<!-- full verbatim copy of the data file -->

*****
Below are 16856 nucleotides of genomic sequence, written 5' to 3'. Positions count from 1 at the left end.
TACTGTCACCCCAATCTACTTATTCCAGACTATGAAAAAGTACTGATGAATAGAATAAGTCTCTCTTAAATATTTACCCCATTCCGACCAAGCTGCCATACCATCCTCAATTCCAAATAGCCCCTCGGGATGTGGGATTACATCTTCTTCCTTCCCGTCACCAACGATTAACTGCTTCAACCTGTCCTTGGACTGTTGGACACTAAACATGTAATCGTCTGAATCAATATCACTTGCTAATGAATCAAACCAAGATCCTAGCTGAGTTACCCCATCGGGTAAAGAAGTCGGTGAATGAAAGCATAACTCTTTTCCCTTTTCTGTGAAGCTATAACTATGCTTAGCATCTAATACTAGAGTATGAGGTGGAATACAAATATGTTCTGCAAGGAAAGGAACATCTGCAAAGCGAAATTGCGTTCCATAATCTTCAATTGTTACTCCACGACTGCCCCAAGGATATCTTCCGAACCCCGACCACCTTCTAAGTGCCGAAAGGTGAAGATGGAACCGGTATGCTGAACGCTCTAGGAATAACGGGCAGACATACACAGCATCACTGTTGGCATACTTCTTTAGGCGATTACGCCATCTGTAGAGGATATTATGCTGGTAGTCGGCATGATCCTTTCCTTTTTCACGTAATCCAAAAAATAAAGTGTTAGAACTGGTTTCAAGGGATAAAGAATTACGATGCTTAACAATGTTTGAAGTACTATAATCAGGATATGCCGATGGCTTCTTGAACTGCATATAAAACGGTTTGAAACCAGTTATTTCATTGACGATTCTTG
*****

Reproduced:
Below are 16856 nucleotides of genomic sequence, written 5' to 3'. Positions count from 1 at the left end.
TACTGTCACCCCAATCTACTTATTCCAGACTATGAAAAAGTACTGATGAATAGAATAAGTCTCTCTTAAATATTTACCCCATTCCGACCAAGCTGCCATACCATCCTCAATTCCAAATAGCCCCTCGGGATGTGGGATTACATCTTCTTCCTTCCCGTCACCAACGATTAACTGCTTCAACCTGTCCTTGGACTGTTGGACACTAAACATGTAATCGTCTGAATCAATATCACTTGCTAATGAATCAAACCAAGATCCTAGCTGAGTTACCCCATCGGGTAAAGAAGTCGGTGAATGAAAGCATAACTCTTTTCCCTTTTCTGTGAAGCTATAACTATGCTTAGCATCTAATACTAGAGTATGAGGTGGAATACAAATATGTTCTGCAAGGAAAGGAACATCTGCAAAGCGAAATTGCGTTCCATAATCTTCAATTGTTACTCCACGACTGCCCCAAGGATATCTTCCGAACCCCGACCACCTTCTAAGTGCCGAAAGGTGAAGATGGAACCGGTATGCTGAACGCTCTAGGAATAACGGGCAGACATACACAGCATCACTGTTGGCATACTTCTTTAGGCGATTACGCCATCTGTAGAGGATATTATGCTGGTAGTCGGCATGATCCTTTCCTTTTTCACGTAATCCAAAAAATAAAGTGTTAGAACTGGTTTCAAGGGATAAAGAATTACGATGCTTAACAATGTTTGAAGTACTATAATCAGGATATGCCGATGGCTTCTTGAACTGCATATAAAACGGTTTGAAACCAGTTATTTCATTGACGATTCTTG